Obama remains popular among the American public—job approval and favorability ratings remain above 50%

Bloomberg News 7/12/10 ("Bloomberg National Poll,"
Do you approve or disapprove of the job Barack Obama is doing as president?

(Follow with:) Do you approve or disapprove of the job he is doing: (Rotate all but first option.)

Approve Disapprove Not Sure

As president 52 44 4

With the economy 44 52 4

With health care 46 51 3

With the budget deficit 37 59 4

With managing the situation with BP in the Gulf of

Mexico 46 49 5

With managing the war in Afghanistan 46 47 7

With addressing problems in the financial industry on

Wall Street 42 50 8

With creating jobs 46 50 4

Now, I'd like to mention some major economic and political figures and groups. For each, please tell me if

your feelings are very favorable, mostly favorable, mostly unfavorable, or very unfavorable. If you don’t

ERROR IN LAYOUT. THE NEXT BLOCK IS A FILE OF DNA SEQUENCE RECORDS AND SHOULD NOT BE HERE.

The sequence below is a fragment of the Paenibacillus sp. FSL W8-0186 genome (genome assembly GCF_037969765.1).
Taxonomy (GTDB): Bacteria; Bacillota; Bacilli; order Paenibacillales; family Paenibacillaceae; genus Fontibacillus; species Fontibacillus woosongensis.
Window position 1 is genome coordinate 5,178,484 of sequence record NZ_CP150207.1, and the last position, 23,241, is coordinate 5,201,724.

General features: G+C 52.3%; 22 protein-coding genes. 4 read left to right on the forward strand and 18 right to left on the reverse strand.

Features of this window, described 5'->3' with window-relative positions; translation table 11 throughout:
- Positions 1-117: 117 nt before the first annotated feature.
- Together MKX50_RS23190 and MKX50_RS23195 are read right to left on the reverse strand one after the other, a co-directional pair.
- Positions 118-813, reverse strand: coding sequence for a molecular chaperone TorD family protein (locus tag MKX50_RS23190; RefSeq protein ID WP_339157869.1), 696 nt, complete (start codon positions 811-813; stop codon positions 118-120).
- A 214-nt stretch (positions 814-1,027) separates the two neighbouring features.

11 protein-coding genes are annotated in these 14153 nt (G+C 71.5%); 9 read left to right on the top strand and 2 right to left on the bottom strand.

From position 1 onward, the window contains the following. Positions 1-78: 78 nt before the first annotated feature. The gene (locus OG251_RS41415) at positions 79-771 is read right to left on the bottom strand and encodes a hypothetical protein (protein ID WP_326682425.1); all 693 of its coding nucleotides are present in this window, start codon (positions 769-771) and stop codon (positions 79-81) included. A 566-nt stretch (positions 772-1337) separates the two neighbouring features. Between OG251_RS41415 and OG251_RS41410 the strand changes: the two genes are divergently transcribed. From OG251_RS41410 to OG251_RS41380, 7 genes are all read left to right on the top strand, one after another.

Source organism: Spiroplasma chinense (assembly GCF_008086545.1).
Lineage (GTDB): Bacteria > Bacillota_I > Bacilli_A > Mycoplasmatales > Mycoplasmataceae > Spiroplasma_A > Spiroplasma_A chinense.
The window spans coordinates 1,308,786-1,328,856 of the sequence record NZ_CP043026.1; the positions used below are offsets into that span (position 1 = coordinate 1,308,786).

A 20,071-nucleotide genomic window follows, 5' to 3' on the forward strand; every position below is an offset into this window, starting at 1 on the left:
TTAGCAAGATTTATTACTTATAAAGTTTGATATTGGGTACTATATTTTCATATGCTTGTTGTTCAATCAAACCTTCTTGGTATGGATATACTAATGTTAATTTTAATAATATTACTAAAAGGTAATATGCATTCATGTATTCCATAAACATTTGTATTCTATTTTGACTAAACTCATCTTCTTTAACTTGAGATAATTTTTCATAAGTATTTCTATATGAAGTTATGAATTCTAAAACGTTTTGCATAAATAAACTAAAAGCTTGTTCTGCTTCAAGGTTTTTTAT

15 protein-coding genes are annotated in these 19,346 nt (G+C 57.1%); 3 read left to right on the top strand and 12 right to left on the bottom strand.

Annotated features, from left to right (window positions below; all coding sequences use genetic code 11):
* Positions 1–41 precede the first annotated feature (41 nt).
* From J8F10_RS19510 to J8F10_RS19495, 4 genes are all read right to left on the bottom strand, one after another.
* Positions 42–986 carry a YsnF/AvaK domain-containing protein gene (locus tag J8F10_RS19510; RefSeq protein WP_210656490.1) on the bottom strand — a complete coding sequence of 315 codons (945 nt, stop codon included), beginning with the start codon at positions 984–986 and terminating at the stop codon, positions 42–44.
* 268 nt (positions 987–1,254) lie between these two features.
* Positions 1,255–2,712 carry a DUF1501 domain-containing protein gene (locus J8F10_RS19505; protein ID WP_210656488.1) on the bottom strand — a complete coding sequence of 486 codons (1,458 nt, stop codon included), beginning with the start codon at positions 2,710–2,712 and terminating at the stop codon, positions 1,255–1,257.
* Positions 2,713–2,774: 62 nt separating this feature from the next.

know enough to answer, just say so. (Record “don’t know” as “not sure.” Rotate list.)

Net Favorable Net Unfavorable Very Favorable Mostly Favorable Mostly Unfavorable Very Unfavorable Not Sure Barack Obama, President of the United States 55 40 24 31 17 23 5

Margin for Error = 3.1%

Polcap low

Obama can’t generate capital – not even Healthcare or Financial Reform could save him

AFP 7 – 16 [“Buffet warns Obama: US economy only '40, 50 pct back'”]
US President Barack Obama said he received a warning from billionaire investor Warren Buffet, who told him the United States is only 40 to 50 percent recovered from its withering recession. While the president acknowledged the slow recovery and the challenge of regaining millions of lost jobs, he stressed to NBC News that the economy has stabilized and that Americans were ready to seize on "enormous opportunities."Obama was handed a major political victory Thursday when the US Senate approved the most sweeping overhaul of Wall Street rules since the Great Depression, but a day earlier he huddled with Buffet in a low-key meeting at the White House, where he heard the investor's somber assessment. The reform bill is the latest in a series of major victories for Obama, which has included the massive stimulus plan to pull the country out of recession and a new health care bill. But when asked why that has not translated to substantial political capital going into crucial congressional elections in November, Obama appeared unconcerned.